It was a sunny morning, unusual by unpredictable Kerala standards, no rain and no bandh calls. My instinctive search for the morning newspaper was paused by a colourful ‘magazine’ occupying the slot. It took some time, and my reading glasses, to realize that it was my usual newspaper, clad in a balaclava-style, multi-coloured two-page advertisement, proclaiming ‘amazing’ offers and ‘flipping’ of shopping carts. While I clearly thought it to be a violation of protocol and ethics, my kids snatched the morphed cover-page to make sure that they are not missing out on an offer. Sadly, my wife stood there without a protest, her smile appreciating the intelligence of the carriers of her DNA.
I scanned through the morning newspaper. From the story of death, violence, destruction and bombings; waling though a path strewn with scams and identity thefts, ending with protest marches and teargas shells, turning the colorful morning around me to an overcast grey.
Did these news make me more empowered? I doubt.
I was reminded of the Persian alchemist Jabir Ibn Hayyan.
Jabir (pronounced ‘Giber’) wrote technical essays so complex, that to most common men it was junk and worthless. Space-occupying worthless writing became known as gibberish.
As a kid I was made to read all the editorials in the newspaper, at the insistence of my father, apparently to improve my language skills; but all that it did was to develop an intense aversion to the queen’s dialect, because I could neither grasp the content nor enjoy the conservative English. But those were the days when father’s diktats were considered as strong as a court order and mother, our only legal advisor, was asked to continue to restrict her area of interference as the F&B manager at home, and not meddle with extra-judicial matters.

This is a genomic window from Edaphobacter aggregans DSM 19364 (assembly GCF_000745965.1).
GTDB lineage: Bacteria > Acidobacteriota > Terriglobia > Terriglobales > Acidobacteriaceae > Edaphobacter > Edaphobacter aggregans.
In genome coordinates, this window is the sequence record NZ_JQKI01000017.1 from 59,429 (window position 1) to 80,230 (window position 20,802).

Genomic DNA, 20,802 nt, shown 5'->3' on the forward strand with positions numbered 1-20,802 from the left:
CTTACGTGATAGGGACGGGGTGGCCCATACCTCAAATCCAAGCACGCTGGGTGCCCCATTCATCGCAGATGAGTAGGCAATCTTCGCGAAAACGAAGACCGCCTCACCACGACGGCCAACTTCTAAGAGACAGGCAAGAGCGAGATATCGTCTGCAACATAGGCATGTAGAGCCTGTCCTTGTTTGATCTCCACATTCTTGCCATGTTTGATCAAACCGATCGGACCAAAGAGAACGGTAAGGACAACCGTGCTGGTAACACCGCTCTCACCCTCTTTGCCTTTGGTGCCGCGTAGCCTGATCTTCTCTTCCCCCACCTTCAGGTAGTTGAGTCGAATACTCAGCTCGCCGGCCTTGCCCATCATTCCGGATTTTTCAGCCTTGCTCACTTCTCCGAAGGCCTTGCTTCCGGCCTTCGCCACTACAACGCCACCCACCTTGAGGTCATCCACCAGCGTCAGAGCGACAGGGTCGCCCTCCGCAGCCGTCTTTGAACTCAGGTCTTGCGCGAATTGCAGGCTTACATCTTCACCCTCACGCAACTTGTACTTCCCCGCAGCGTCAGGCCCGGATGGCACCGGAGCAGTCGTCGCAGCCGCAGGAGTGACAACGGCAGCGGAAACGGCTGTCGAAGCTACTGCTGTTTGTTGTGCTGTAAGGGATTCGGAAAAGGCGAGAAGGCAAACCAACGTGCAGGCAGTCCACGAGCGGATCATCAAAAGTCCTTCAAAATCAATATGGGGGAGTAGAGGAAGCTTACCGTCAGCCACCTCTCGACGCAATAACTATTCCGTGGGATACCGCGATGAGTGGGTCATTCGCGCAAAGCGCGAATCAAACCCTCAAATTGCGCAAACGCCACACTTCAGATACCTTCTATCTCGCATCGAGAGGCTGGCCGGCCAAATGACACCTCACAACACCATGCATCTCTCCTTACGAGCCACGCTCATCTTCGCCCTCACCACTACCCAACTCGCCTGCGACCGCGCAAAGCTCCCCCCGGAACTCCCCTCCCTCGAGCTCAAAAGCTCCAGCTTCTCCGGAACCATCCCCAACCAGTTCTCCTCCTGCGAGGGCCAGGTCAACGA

The use, or abuse, of the newspaper didn’t end there. It percolated and seamlessly blended with our daily life. We didn’t have the luxury of table and chair and ate food, served by mom, siting on the floor. While the elders were offered a seat on a hand-crafted mat, kids were given a week old newspaper to be used as a shield to prevent food spillage on the floor.
School books had not acquired their ‘khaki’ uniform then, and mom would clad them in newspaper to keep them tidy. Few of us with English newspaper ‘book-cover’ were considered cool, drawing glances from jealous classmates. In case we inadvertently stepped on a piece of newspaper, we were supposed to mutter a silent prayer by touching our forehead, to pardon us of the unintended guilt.
We didn’t need a PlayStation or a Pokémon; an old newspaper with two punched-out holes to look out, would make a mask; with an adequate coating of imagination, we would turn ourselves into superhero or a monster in a jiffy. At the end of the day, mom would roll a sheaf of newspaper into a roll, dip it in kerosene and use it to light up the ‘wood-fired’ ‘coal-powered’ stove.
The leftover newspaper had tremendous exchange value. They were bundled and handed over to the ‘newspaper-seller’ who in exchange would give mom back an aluminum utensil or some other kitchen implement, which she doted and preserved more than people do to their ‘Mercedes’. Bitcoin would take another 20 years to arrive.
The educative, highly-respected, freely exchangeable newspaper has come out of a beauty parlour with a facelift, some hair-dye and botox.
May be I am jealous or just too old to whistle.
(Dr. Tiny Nair, MD, DM, FACC, FRCP(E) is Head, Dept. of Cardiology, PRS Hospital, Kerala and he can be reached at firstname.lastname@example.org )
Disclaimer: The opinions expressed within this article are the personal opinions of the author. The facts and opinions appearing in the article do not reflect the views of Indialivetoday and Indialivetoday does not assume any responsibility or liability for the same.